A Future More Bright Than Blue

Author: Kelly Snyders

AFTER A SUCCESSFUL DEBUT ONTO THE INDIEROCK SCENE IN 2010, MELBOURNE TRIO CELADORE ARGUABLY SURPASSED EXPECTATIONS WITH THEIR 2011 FOLLOWUP EP THE BRIGHT AND BLUE.

Recorded at Red Door Sounds in Melbourne, The Bright and Blue is an impressive showcase on two levels. For one, it captures Celadore’s authentic live sound, with stripped back musical elements and an unpretentious honesty. On the other side, it marks Aussie music legend Chris Cheney’s first release as a producer. The Living End singer (who co-owns the studio) teamed up with the guys early last year, and judging by the result, it seems safe to say that sparks flew.

Now, having recently released second single ‘Bakery’, the boys are set to play another string of shows around the country – a tour that will surely cement their status as a band to watch in 2012 and beyond. Before hitting the road though, they thankfully spared some time and youth to answer a few questions for Warp.

So your follow-up EP The Bright and Blue was recently released. Are you pleased with the response so far?

We’re really happy with how the EP has been received so far. We’ve been quite blown away by the great reviews and people seem to be connecting with the songs. It’s been another step for us and hopefully we can keep the momentum going through the tour we’ve just started.

This record was not only an accomplishment for you guys, but for Chris Cheney as well, who got to spread his wings as a producer for the first time. How did that opportunity to work with him at Red Door come about? Would you do it again?

We got in touch with Chris’s management when we had heard he was looking to work with an emerging band. A little while later we got a call from him saying he liked our demos and was keen to make it happen. If the stars ever re-align we’d definitely love to work with him again as he was the perfect fit for our vision for the EP. Having said that, we’d be just as keen to work in different environments with different people to keep growing as a band.

Your intent with The Bright and Blue was to capture the essence of a live sound, in much the same way as Cheney does with The Living End. Did you feel that this was an element lacking on Distance is a Gun?

Distance Is A Gun was a really different process because everyone did their parts separately and we recorded in multiple places. It’s also got quite a few extra parts and harmonies which make it quite a dense recording. This time around we focussed on trying to capture a more dynamic and expressive sound by playing in the same room and being able to eyeball and feed off each other. Through touring so much over the past couple of years, we’ve found that live kind of energy to be one of our biggest assets.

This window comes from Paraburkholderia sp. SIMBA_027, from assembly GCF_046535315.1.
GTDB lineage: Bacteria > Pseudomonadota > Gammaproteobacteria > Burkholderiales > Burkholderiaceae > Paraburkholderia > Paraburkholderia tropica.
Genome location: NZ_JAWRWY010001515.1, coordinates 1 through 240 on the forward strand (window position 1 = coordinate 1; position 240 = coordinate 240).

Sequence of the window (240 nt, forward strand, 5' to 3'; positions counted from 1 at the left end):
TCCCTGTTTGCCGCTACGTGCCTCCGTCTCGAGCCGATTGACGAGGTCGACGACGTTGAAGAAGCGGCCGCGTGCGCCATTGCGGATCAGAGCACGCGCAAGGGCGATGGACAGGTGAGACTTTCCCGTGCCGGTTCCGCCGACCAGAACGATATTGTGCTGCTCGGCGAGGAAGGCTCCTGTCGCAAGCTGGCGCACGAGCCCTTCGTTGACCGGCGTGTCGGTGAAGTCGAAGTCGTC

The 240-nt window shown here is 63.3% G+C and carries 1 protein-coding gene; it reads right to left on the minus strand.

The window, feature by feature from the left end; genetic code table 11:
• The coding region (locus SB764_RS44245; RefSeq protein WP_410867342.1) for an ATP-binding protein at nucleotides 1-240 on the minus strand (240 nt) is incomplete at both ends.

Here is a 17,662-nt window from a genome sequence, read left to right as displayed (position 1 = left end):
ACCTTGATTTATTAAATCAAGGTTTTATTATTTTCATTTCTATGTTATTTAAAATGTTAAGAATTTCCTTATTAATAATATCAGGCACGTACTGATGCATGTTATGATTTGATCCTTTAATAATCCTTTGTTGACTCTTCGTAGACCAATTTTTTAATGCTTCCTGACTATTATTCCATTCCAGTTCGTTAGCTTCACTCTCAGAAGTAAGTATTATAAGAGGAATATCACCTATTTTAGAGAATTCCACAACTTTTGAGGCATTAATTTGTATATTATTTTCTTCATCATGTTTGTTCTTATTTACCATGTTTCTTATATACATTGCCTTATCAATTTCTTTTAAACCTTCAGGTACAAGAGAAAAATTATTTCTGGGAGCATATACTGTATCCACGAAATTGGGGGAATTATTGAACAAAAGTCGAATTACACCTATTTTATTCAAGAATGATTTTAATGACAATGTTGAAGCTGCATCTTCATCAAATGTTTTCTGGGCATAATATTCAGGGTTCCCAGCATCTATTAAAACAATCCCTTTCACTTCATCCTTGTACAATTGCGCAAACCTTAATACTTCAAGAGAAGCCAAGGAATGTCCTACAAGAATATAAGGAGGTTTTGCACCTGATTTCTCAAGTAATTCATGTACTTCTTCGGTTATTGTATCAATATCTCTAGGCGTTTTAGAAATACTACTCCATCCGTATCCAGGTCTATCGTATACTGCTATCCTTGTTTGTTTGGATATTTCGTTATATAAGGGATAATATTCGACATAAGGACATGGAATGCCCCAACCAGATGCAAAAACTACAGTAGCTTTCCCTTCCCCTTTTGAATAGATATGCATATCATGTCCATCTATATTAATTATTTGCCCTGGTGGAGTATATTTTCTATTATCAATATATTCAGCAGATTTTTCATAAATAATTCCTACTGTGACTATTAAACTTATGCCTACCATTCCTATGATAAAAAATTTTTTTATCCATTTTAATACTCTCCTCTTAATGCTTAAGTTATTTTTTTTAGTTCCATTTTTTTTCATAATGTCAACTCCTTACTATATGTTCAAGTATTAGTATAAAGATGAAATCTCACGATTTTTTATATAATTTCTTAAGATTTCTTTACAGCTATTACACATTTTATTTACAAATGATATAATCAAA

Despite being a seemingly young group of guys, you’ve managed to create a sound that is so mature and cohesive, yet at the same time reminiscent of an earlier, simpler time in rock. Is this a result of time spent playing together, or merely shared interests and influences?

I’d say a little bit of both. We’ve been playing together for a few years and that chemistry can only get better and a band become more cohesive with time and experience. We’ve always wanted to be more than a ‘right-here, right-now’ band, and I think our major influences tend to extend back to the records we grew up with. With this EP we didn’t want to over-think the songs and hooks by clouding them over with excess and filling every gap. It’s a pretty simplistic notion, but people have and always will fall in love with great songs. Hopefully in 50 years some people can look back at our band and say that we put out a couple of those!

How did it feel embarking on your first national tour last year? Do you feel more prepared for it this time around?

We have actually been a touring band for a couple of years now. The tour that we undertook to launch The Bright And Blue EP at the end of 2011 was our most extensive run yet with 17 shows around the country. We’re constantly learning both from ourselves and other bands around us, how to become a better and more efficient band on the road. We like to be creative with our touring so that we make it to different pockets of the country each time we head out.

What has been the highlight for you so far?

The most rewarding part of being in this band is being out on the road, connecting with people and winning over new audiences. We’ve spent a lot of time in a station wagon over the past few years but we feel very privileged that the band has opened up opportunities for us to travel and do something that we love.

Celadore play The Brisbane Hotel on March 16.